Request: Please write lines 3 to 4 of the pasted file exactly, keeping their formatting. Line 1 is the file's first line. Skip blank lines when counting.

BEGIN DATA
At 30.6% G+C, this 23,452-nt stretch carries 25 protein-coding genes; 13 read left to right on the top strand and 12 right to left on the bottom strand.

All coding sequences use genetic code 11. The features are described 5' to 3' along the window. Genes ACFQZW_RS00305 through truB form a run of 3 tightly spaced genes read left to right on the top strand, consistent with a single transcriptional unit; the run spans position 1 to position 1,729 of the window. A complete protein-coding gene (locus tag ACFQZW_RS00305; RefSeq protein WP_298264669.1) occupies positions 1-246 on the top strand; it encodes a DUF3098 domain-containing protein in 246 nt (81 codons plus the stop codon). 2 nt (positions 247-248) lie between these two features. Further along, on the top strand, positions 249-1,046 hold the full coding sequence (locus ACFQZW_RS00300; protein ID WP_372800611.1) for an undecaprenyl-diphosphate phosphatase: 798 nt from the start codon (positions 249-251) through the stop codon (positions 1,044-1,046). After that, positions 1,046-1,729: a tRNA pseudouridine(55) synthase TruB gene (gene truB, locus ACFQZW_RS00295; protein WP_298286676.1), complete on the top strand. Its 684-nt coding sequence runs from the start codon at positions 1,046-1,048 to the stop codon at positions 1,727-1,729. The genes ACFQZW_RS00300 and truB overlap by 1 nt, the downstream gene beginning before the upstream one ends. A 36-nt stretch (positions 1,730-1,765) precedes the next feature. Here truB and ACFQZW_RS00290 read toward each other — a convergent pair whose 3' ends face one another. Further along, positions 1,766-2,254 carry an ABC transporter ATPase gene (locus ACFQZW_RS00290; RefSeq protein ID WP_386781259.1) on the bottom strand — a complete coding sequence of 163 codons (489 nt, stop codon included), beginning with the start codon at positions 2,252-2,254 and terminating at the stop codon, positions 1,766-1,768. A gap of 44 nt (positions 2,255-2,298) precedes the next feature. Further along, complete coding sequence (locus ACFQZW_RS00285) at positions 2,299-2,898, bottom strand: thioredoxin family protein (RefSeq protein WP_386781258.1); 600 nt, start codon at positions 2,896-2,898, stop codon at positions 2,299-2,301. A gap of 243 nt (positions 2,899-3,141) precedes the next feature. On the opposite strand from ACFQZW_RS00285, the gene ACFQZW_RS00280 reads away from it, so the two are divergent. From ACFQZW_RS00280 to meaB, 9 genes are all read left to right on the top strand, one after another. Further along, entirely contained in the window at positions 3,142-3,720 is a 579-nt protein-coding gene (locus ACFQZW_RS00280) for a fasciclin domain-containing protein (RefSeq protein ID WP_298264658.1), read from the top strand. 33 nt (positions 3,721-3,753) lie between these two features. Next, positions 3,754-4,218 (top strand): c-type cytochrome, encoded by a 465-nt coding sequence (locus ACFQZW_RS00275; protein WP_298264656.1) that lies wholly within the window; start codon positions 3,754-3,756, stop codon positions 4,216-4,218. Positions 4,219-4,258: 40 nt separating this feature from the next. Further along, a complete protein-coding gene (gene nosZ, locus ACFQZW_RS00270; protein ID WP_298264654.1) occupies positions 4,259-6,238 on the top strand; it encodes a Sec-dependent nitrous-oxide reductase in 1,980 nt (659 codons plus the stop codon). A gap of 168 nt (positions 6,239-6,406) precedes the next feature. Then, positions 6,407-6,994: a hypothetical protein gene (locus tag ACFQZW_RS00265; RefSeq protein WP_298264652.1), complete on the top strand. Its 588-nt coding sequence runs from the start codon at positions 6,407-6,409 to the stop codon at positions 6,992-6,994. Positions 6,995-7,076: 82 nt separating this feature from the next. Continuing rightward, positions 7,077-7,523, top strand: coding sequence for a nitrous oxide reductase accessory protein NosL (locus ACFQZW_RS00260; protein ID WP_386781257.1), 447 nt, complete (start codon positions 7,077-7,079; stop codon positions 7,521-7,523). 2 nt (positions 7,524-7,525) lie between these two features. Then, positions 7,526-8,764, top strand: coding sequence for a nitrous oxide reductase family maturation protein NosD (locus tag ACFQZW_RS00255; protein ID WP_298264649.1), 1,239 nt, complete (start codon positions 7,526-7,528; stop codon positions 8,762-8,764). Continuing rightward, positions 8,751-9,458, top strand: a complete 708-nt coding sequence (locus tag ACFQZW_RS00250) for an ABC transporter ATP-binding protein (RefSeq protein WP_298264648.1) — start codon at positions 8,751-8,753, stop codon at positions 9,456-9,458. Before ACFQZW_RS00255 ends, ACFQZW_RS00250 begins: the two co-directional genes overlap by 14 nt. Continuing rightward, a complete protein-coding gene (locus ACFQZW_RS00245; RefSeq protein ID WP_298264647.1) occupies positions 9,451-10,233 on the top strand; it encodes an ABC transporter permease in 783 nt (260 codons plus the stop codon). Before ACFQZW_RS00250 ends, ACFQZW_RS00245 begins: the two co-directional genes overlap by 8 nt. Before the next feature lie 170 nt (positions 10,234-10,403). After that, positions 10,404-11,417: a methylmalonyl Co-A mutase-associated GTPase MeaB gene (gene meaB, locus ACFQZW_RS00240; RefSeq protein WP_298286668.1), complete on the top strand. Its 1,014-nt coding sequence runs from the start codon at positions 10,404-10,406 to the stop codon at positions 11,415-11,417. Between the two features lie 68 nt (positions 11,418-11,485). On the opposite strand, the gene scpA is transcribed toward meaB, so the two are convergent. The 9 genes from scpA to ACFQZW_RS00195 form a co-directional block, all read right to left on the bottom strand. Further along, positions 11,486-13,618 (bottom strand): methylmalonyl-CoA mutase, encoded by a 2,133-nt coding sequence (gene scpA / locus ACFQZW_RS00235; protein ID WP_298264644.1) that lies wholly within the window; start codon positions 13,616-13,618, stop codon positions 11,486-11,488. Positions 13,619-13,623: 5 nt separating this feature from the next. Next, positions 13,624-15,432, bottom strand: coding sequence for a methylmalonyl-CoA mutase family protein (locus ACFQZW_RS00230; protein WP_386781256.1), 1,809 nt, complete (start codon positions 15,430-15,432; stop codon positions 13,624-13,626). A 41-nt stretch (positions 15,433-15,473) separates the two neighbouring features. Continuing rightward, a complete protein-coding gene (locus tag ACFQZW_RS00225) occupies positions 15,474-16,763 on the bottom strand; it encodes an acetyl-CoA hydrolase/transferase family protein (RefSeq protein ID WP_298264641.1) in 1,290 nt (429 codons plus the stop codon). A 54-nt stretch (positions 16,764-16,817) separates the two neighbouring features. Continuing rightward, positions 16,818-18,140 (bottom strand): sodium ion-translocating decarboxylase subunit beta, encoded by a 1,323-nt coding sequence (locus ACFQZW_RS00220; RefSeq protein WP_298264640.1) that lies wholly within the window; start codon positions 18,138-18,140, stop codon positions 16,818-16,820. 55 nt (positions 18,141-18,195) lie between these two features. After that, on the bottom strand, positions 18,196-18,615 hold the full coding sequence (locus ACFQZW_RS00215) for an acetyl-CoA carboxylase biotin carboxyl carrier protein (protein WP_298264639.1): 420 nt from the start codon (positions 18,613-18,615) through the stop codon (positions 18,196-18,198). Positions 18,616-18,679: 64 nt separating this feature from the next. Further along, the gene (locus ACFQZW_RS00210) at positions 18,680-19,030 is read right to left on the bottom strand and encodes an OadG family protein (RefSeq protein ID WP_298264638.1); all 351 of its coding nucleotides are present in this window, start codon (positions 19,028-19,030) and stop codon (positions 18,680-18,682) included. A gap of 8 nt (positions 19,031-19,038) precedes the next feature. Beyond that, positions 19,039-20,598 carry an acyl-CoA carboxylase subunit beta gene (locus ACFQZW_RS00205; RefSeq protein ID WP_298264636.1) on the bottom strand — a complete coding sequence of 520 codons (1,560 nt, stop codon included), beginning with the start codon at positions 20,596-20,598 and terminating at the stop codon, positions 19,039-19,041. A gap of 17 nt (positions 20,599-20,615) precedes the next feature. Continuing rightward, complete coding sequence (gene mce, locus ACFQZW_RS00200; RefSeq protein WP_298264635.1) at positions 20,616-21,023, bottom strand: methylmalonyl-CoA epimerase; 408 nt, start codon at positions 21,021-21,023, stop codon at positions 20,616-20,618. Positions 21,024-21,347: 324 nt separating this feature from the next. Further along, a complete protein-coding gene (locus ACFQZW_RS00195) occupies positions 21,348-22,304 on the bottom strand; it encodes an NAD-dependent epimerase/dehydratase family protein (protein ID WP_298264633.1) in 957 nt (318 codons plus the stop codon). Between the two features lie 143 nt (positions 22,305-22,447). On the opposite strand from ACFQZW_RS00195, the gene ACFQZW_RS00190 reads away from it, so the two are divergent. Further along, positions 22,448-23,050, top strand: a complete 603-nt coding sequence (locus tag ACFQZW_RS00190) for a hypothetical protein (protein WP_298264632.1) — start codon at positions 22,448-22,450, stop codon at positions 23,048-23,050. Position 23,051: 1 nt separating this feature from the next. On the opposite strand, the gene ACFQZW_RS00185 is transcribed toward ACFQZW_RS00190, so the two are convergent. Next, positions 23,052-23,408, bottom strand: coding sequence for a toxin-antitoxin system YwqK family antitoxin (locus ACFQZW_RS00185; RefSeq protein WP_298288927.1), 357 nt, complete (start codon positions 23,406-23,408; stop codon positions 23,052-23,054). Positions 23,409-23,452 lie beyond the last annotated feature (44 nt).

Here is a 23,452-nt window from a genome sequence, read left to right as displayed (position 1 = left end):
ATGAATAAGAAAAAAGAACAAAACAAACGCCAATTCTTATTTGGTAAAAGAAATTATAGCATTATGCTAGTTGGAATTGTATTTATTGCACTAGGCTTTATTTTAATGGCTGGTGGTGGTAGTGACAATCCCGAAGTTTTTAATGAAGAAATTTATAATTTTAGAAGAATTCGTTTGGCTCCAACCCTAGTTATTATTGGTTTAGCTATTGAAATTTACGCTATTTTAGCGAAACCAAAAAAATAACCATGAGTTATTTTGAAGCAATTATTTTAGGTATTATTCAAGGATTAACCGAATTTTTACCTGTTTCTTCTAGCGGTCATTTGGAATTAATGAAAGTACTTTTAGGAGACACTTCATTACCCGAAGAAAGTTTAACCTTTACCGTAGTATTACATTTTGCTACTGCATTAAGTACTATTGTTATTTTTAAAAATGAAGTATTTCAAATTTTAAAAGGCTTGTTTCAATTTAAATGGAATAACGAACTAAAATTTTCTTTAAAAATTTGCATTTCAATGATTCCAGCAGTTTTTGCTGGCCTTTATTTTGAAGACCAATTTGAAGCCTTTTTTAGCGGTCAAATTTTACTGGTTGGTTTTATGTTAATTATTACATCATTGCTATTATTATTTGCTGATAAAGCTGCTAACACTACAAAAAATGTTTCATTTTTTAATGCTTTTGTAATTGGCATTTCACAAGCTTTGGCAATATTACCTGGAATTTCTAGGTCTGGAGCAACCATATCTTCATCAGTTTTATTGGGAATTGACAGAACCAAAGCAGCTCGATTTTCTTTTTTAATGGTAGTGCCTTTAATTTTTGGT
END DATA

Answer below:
Here is a 23,452-nt window from a genome sequence, read left to right as displayed (position 1 = left end):
ATGAATAAGAAAAAAGAACAAAACAAACGCCAATTCTTATTTGGTAAAAGAAATTATAGCATTATGCTAGTTGGAATTGTATTTATTGCACTAGGCTTTATTTTAATGGCTGGTGGTGGTAGTGACAATCCCGAAGTTTTTAATGAAGAAATTTATAATTTTAGAAGAATTCGTTTGGCTCCAACCCTAGTTATTATTGGTTTAGCTATTGAAATTTACGCTATTTTAGCGAAACCAAAAAAATAACCATGAGTTATTTTGAAGCAATTATTTTAGGTATTATTCAAGGATTAACCGAATTTTTACCTGTTTCTTCTAGCGGTCATTTGGAATTAATGAAAGTACTTTTAGGAGACACTTCATTACCCGAAGAAAGTTTAACCTTTACCGTAGTATTACATTTTGCTACTGCATTAAGTACTATTGTTATTTTTAAAAATGAAGTATTTCAAATTTTAAAAGGCTTGTTTCAATTTAAATGGAATAACGAACTAAAATTTTCTTTAAAAATTTGCATTTCAATGATTCCAGCAGTTTTTGCTGGCCTTTATTTTGAAGACCAATTTGAAGCCTTTTTTAGCGGTCAAATTTTACTGGTTGGTTTTATGTTAATTATTACATCATTGCTATTATTATTTGCTGATAAAGCTGCTAACACTACAAAAAATGTTTCATTTTTTAATGCTTTTGTAATTGGCATTTCACAAGCTTTGGCAATATTACCTGGAATTTCTAGGTCTGGAGCAACCATATCTTCATCAGTTTTATTGGGAATTGACAGAACCAAAGCAGCTCGATTTTCTTTTTTAATGGTAGTGCCTTTAATTTTTGGT